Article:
I am surrounded by paper, in many forms, some obvious, some less so.
In the office, I have printer and copy paper (I use reams and reams of this), photo paper, books, magazines, newspapers, and printed faux-wood finish on a few pieces of furniture.
The abundance of paper is even more apparent during the December holidays. I still get toy catalogs in the mail, but now they tend to be electronics, photography, and hobby related. Corrugated boxes are delivered to my porch, protecting the precious gifts I’ve ordered online. And then Christmas wrapping paper and adhesive tape are essentials (as is facial tissue during the cold and flu season, and let’s not forget toilet paper).
I’ve begun receiving Christmas cards and letters, and might actually get a few sent myself, although it seems this tradition is harder to maintain in recent years. For cold-weather comfort, there are boxes of chocolates and teabags or coffee filters for warm drinks.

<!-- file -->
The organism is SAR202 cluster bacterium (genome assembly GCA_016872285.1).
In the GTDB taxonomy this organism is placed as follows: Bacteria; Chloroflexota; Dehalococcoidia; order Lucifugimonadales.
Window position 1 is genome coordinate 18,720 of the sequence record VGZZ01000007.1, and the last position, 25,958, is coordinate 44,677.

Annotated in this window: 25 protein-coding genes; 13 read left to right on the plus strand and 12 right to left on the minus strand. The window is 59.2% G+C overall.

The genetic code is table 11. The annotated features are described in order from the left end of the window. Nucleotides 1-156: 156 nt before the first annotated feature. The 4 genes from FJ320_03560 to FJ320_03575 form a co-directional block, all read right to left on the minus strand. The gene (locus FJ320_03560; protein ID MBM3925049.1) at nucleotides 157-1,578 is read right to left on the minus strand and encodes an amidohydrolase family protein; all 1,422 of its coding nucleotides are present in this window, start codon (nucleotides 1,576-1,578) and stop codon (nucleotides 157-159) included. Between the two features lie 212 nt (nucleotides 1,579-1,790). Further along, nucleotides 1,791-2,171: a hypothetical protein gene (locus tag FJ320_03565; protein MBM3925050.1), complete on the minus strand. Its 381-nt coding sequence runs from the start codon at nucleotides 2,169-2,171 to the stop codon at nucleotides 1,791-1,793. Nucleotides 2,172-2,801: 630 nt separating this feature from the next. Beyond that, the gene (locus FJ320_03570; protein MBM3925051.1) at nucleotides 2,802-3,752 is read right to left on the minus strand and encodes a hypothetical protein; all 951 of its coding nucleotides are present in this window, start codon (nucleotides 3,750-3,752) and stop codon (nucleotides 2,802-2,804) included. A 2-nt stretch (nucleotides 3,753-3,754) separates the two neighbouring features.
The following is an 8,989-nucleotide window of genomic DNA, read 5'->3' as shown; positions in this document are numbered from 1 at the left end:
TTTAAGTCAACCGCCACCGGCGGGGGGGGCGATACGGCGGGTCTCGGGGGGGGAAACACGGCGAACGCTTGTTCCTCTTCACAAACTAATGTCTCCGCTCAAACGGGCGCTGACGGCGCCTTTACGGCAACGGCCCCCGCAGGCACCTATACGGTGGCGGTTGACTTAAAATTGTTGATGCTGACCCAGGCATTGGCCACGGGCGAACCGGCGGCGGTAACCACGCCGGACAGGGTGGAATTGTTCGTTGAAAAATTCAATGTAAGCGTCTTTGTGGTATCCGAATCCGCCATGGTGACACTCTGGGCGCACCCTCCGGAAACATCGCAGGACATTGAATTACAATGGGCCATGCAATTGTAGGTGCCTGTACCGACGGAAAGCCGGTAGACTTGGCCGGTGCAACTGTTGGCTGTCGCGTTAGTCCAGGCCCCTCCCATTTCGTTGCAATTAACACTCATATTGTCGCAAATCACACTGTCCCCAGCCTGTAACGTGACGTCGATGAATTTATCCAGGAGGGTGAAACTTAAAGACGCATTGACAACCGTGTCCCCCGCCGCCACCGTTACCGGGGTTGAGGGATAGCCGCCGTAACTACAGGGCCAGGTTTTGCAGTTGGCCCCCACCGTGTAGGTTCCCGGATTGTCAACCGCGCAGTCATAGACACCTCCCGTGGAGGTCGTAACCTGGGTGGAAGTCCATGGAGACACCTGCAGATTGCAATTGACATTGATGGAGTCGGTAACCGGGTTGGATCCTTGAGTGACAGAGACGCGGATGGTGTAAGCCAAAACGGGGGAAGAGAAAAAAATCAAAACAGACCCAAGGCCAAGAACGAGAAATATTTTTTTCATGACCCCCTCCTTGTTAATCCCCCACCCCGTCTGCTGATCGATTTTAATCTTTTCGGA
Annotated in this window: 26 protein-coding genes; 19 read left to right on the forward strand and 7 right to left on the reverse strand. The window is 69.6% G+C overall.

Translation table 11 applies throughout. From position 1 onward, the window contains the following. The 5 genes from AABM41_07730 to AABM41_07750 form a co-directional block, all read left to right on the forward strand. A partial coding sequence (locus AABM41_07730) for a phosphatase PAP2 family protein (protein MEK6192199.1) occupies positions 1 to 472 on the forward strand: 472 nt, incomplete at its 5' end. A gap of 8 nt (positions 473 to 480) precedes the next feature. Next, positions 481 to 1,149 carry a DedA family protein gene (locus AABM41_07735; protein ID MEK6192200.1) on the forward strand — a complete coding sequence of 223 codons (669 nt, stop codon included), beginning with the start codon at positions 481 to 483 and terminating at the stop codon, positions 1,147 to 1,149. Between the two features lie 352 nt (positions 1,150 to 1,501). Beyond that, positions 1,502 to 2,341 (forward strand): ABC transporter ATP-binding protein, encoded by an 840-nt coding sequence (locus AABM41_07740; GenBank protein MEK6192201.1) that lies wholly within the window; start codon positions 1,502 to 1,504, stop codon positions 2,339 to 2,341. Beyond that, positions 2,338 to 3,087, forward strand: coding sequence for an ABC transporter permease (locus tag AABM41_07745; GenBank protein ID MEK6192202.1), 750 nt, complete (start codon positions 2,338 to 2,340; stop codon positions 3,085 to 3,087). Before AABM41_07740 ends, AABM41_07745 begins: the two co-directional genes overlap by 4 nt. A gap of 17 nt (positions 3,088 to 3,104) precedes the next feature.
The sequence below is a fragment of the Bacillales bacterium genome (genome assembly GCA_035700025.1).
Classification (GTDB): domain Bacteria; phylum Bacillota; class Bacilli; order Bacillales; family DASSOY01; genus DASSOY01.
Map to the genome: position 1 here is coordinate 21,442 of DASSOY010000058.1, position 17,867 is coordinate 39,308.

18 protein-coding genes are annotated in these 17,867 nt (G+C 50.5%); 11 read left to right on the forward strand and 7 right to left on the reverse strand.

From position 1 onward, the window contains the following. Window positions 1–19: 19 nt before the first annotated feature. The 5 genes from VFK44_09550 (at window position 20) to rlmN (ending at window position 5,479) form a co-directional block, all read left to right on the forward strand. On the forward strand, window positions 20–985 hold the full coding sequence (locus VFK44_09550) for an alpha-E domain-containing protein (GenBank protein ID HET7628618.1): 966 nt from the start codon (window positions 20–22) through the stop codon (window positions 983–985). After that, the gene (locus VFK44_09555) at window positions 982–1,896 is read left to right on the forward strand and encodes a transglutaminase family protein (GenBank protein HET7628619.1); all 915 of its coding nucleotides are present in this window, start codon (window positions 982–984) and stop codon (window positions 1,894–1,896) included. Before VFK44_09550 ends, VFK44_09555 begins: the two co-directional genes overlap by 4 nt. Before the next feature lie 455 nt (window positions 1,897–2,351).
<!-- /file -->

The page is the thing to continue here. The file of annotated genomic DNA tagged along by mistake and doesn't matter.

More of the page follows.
To pay for all the gifts, I occasionally still use paper currency and, less often, checks. And, although bill paying is increasingly managed online, I still receive an over-abundance of bills and statements by mail.
Paper’s uses are evolving. Demand has fallen in some markets and technology has created new alternatives to supplant product mainstays such as newsprint and book paper.
If I were 20 years old, I likely would have less affection for paper, in all its forms. But I’m not, and I do have a fondness for paper. And no matter what your age, opening a present wrapped in brightly colored paper is a wonderful experience.
Happy holidays to all.